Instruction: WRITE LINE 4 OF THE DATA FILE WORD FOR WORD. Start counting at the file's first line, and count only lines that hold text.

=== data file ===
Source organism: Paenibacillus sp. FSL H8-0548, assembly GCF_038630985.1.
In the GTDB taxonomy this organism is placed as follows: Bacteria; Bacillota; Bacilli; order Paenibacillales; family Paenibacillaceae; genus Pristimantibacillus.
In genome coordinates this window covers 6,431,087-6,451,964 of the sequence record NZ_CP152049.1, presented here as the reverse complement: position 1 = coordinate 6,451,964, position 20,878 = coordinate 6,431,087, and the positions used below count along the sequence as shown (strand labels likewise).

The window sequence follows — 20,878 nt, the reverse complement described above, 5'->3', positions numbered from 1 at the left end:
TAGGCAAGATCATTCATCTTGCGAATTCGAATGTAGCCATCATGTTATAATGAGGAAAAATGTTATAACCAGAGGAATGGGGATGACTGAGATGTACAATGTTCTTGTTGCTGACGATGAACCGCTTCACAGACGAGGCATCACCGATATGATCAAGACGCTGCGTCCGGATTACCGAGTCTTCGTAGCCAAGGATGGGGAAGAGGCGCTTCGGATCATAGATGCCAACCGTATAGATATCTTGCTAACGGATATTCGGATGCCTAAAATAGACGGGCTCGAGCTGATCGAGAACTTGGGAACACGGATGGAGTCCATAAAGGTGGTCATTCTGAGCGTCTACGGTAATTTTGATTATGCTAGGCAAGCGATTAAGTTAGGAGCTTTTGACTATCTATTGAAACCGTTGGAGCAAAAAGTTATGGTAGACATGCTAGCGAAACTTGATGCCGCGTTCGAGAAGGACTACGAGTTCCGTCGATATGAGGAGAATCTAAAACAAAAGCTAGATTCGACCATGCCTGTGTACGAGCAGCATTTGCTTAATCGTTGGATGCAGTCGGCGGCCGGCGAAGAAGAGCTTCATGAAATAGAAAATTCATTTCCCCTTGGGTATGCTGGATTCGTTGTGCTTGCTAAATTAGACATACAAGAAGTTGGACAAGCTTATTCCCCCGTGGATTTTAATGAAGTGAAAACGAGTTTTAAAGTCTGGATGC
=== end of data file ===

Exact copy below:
The window sequence follows — 20,878 nt, the reverse complement described above, 5'->3', positions numbered from 1 at the left end: